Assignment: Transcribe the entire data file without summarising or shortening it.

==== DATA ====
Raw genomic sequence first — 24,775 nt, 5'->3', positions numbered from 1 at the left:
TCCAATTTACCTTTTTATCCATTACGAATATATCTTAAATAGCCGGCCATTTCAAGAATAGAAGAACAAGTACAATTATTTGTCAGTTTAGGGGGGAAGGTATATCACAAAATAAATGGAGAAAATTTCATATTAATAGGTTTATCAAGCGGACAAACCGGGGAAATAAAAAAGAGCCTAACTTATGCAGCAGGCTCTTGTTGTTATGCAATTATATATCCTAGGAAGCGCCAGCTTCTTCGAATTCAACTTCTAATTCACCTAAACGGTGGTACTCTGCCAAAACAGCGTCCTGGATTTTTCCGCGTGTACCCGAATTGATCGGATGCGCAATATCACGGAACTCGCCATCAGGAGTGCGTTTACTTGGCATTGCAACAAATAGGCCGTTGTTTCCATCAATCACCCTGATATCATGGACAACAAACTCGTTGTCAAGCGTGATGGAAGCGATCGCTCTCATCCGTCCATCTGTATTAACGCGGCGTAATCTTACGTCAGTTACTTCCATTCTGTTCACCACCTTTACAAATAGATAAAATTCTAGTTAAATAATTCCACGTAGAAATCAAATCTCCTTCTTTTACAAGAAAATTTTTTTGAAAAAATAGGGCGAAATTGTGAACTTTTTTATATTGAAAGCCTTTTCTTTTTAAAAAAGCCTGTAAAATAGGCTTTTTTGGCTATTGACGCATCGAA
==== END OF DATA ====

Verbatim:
Raw genomic sequence first — 24,775 nt, 5'->3', positions numbered from 1 at the left:
TCCAATTTACCTTTTTATCCATTACGAATATATCTTAAATAGCCGGCCATTTCAAGAATAGAAGAACAAGTACAATTATTTGTCAGTTTAGGGGGGAAGGTATATCACAAAATAAATGGAGAAAATTTCATATTAATAGGTTTATCAAGCGGACAAACCGGGGAAATAAAAAAGAGCCTAACTTATGCAGCAGGCTCTTGTTGTTATGCAATTATATATCCTAGGAAGCGCCAGCTTCTTCGAATTCAACTTCTAATTCACCTAAACGGTGGTACTCTGCCAAAACAGCGTCCTGGATTTTTCCGCGTGTACCCGAATTGATCGGATGCGCAATATCACGGAACTCGCCATCAGGAGTGCGTTTACTTGGCATTGCAACAAATAGGCCGTTGTTTCCATCAATCACCCTGATATCATGGACAACAAACTCGTTGTCAAGCGTGATGGAAGCGATCGCTCTCATCCGTCCATCTGTATTAACGCGGCGTAATCTTACGTCAGTTACTTCCATTCTGTTCACCACCTTTACAAATAGATAAAATTCTAGTTAAATAATTCCACGTAGAAATCAAATCTCCTTCTTTTACAAGAAAATTTTTTTGAAAAAATAGGGCGAAATTGTGAACTTTTTTATATTGAAAGCCTTTTCTTTTTAAAAAAGCCTGTAAAATAGGCTTTTTTGGCTATTGACGCATCGAA